Thursday November 25, 2004
There must be as many ways of conceiving and writing poems as there are poets and, for an individual poet, as many as an individual imagination can conjure.
Me, I have three main methods. First, there’s the way of hard, determined and carefully applied craft. That’s when you sit down day after day at your desk with pad and pencil, notes, working away at an idea you may have had long before until it’s all done. There’s a satisfaction in this method, tasting of bookdust and singing of the delights of quiet study.
Then, there’s the blank page. I like to do it this way, particularly when travelling on public transport or when sitting alone in a coffee shop. I open my notebook to an empty page, unscrew my pen, apply the point to the paper, and wait for the first word, and the second, and the third. Applied work has to follow, perhaps over days and days, version after version, but it’s uniquely satisfying to see the pen nib spark into motion as though life were one of its attributes.
And then, not finally, but I seldom count above three in these situations, there’s the poem that pops straight into your head as you turn a corner, or between two steps along a path, or in the space between two words in a book. Sometimes I like to write these ones down straight away, sometimes I like to keep them buzzing in my head until each line break, each join, every weighted word is in position ready to commit to paper. This is my absolute joy, the one that brings a loud ‘Hah!’ as the final dot is applied to the page. Yeah, this is the way I like to write poems most these days:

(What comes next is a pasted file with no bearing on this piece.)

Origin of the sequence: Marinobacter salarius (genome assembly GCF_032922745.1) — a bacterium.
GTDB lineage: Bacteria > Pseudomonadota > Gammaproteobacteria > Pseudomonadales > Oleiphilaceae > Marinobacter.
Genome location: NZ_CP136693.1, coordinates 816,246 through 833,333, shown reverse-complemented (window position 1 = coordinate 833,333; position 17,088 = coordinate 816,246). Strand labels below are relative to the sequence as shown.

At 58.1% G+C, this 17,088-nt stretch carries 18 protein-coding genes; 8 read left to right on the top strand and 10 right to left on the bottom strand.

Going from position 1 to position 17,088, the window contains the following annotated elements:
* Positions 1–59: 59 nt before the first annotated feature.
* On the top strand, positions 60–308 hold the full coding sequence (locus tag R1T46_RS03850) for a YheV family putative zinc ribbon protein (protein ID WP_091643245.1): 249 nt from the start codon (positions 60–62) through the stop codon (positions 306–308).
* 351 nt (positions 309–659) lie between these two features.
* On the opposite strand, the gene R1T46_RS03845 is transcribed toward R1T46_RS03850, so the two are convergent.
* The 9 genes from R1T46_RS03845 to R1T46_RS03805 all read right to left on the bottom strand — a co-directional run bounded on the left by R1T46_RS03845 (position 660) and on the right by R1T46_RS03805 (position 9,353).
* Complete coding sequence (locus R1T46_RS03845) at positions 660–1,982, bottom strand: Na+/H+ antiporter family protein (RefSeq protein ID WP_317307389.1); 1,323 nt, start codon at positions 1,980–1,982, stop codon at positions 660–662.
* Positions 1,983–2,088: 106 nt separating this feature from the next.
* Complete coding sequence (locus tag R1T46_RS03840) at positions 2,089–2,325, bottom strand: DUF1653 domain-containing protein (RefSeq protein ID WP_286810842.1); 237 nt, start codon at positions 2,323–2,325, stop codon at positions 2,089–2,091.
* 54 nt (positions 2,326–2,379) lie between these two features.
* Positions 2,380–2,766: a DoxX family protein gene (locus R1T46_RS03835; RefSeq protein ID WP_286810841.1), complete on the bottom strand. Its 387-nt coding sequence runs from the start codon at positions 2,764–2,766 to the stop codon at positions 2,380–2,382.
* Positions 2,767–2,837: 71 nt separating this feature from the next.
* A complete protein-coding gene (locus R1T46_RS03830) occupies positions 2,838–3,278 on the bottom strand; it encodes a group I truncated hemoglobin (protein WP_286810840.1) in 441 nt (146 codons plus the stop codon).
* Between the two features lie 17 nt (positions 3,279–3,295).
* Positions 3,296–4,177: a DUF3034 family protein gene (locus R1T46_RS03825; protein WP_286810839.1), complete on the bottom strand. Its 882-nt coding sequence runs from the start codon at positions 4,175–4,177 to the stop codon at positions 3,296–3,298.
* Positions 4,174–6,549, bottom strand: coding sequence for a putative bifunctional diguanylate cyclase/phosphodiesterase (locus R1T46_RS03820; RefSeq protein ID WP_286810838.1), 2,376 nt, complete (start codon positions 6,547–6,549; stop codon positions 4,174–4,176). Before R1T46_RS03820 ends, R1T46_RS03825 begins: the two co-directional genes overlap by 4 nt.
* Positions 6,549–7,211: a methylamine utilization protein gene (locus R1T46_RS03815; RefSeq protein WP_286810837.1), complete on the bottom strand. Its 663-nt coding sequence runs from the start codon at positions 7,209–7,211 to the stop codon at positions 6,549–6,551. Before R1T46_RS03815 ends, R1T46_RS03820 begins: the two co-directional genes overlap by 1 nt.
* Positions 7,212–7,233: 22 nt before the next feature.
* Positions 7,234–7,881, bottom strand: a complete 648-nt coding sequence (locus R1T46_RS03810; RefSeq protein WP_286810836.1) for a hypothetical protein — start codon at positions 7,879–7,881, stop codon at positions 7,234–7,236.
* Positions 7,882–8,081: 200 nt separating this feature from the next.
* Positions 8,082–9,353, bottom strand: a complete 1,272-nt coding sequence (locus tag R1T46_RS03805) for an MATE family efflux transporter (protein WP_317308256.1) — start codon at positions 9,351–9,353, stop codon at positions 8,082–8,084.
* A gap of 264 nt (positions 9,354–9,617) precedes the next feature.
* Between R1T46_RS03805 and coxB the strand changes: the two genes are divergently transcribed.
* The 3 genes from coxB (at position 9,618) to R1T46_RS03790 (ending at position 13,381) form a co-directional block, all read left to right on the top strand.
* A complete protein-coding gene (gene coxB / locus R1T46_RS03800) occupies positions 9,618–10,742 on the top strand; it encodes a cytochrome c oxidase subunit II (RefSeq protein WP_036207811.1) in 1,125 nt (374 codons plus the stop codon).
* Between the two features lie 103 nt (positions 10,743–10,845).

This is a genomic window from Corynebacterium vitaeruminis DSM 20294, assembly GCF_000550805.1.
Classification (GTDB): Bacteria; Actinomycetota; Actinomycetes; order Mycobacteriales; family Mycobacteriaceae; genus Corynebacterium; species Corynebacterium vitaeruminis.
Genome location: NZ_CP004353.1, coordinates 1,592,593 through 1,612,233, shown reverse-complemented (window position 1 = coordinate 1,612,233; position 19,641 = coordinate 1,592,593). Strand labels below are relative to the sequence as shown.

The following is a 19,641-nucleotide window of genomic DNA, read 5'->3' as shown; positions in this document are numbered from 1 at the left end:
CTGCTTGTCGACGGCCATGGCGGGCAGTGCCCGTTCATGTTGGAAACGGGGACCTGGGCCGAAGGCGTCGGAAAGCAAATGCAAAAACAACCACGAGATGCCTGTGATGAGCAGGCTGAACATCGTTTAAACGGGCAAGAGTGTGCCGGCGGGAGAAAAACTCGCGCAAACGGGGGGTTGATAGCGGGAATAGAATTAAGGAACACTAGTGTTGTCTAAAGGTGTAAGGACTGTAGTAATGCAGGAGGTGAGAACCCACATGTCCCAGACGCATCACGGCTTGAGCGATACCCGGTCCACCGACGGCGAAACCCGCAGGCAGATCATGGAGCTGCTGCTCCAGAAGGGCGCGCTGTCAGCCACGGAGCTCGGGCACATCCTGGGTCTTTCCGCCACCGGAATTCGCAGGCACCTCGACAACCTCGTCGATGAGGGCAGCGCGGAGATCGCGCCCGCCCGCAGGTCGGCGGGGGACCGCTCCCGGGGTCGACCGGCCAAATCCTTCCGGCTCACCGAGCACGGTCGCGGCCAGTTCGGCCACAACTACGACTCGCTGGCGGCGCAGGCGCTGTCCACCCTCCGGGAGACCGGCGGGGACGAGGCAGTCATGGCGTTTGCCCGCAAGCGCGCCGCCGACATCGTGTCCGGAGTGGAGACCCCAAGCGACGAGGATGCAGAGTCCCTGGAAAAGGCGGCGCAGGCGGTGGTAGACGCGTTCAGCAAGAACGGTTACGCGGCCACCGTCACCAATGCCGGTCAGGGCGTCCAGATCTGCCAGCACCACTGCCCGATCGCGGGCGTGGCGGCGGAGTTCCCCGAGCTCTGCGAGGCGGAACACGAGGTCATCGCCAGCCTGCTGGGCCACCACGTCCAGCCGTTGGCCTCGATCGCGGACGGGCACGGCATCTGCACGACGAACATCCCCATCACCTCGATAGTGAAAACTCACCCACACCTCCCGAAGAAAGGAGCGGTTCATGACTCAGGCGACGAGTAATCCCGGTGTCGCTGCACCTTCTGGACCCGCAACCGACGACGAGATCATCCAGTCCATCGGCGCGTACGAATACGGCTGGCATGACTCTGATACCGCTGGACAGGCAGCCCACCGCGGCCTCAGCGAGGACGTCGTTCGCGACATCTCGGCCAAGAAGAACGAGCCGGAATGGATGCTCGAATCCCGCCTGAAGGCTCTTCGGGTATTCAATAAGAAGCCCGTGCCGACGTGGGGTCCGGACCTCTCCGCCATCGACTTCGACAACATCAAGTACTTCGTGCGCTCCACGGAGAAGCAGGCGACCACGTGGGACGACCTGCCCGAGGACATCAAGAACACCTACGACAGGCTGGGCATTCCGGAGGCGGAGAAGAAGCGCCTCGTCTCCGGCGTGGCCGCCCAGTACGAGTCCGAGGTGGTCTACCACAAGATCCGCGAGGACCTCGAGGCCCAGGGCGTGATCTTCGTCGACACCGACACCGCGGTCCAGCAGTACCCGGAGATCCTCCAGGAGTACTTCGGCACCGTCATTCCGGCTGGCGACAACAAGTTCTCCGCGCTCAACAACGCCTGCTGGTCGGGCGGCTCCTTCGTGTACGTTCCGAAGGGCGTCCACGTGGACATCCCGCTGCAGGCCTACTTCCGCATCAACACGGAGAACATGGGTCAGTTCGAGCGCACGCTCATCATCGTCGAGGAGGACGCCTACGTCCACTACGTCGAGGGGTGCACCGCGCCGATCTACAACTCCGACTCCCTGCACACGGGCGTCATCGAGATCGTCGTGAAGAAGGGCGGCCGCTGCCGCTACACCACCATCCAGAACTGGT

So, having done my ‘Hah!’, I packed up today’s eBay packets and drove down to Boston to the Post Office and then on to the supermarket for provisions. A somewhat chill day. I fastened my coat well up around my throat and regretted my decision to leave hat, gloves and scarf at home. I think it’d be wise from now until the Spring to bring warm clothing with me even if it turns out I don’t need or want to wear it.
Boston is a funny little old town. I haven’t quite come to grips with it yet. There’s much to explore, ancient, narrow lanes and streets that time has changed to unkempt alleyways, some of them blocked off and leading nowhere. I was disappointed to see Threadneedle Street reduced to a few yards only, terminated by an ugly brick wall. I feel that, with a name like that, it should take me to finer things…